FIG. 19 is a horizontal section, taken along line 19--19 of FIG. 18, showing further details of the separate reservoirs and wicks;
FIG. 20 is a fragmentary vertical section, taken along line 20--20 of FIG. 18, showing the wick in contact with the roller;
FIG. 21 is a fragmentary vertical section, similar to FIG. 20, showing the wick out of engagement with the transfer roller;
FIG. 22 is a fragmentary top plan view, similar to FIG. 18, but showing a segmented roller; and
FIG. 23 is a block diagram of an apparatus fitted with five transfer roller segments and five reservoir tanks as shown in FIG. 22.
In accordance with the present invention, a dressing apparatus 10 is provided which can be mounted for travel along a bowling lane 12, as shown in FIG. 1. The apparatus has a carriage 14 which houses all of the functional elements of the apparatus. The carriage includes opposite side walls 16 and 18 interconnected by a front wall 20 and a rear wall 22. A top cover 24 extends from the upper edge of front wall 20 and terminates in an upstanding angular wall 26 in which a control panel 28 is mounted for controlling the various functions of the apparatus. A transverse wall 30, shown in FIG. 2, divides a forward portion of the carriage from a rear portion. The device is provided with a top cover having a pivotal section 34 connected to cover 32, as by a piano hinge 36 to provide access to the interior of carriage 14. Details of the mechanics of this device, other than those described below, can be found in Ingermann et al. U.S. Pat. No. 4,959,844 for "Combination Bowling Lane Stripper and Dressing Apparatus" which is incorporated herein by reference.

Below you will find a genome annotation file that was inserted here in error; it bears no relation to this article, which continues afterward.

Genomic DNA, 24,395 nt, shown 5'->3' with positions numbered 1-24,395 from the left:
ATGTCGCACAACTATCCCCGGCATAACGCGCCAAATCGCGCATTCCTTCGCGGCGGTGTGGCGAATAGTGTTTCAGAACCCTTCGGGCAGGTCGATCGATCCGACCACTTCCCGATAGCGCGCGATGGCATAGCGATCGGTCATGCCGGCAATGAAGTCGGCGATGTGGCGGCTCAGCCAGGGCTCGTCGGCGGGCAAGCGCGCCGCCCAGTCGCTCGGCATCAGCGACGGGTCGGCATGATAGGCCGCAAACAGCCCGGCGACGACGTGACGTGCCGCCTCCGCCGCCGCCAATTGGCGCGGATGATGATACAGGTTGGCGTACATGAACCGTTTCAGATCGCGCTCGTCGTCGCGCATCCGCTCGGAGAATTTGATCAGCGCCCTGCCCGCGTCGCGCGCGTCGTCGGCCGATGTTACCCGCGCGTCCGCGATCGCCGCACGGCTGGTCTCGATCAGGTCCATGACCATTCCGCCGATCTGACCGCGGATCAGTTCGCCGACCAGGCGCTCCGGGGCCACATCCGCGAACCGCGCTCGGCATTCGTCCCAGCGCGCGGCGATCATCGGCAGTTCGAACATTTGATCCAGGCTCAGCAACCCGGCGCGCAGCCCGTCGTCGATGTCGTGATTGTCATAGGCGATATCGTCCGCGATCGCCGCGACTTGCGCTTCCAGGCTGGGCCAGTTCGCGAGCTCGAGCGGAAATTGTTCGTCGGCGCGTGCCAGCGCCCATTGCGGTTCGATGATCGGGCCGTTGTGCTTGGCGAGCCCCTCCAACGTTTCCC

As best seen in FIGS. 2 and 3, the carriage 14 is provided with laterally spaced drive wheels 38 interconnected by a rotatable shaft 40 journaled adjacent opposite ends in bearings 42. The drive wheels 38 engage the surface of bowling alley 12 for moving the carriage longitudinally along the alley for applying the lane dressing. Conveniently, carriage 14 has a bottom wall 44 having openings 46 therein through which drive wheels 38 extend for contacting the surface of bowling lane 12. A drive shaft 40 interconnects drive rollers 38 and is driven by drive motor 48 through chain drive 50.
The buffer roller 52 is mounted for rotation with central shaft 54 and is positioned to contact bowling alley 12 to apply the bowling lane dressing thereto. Shaft 54 is driven by a drive chain 56 from motor 58 at a constant speed.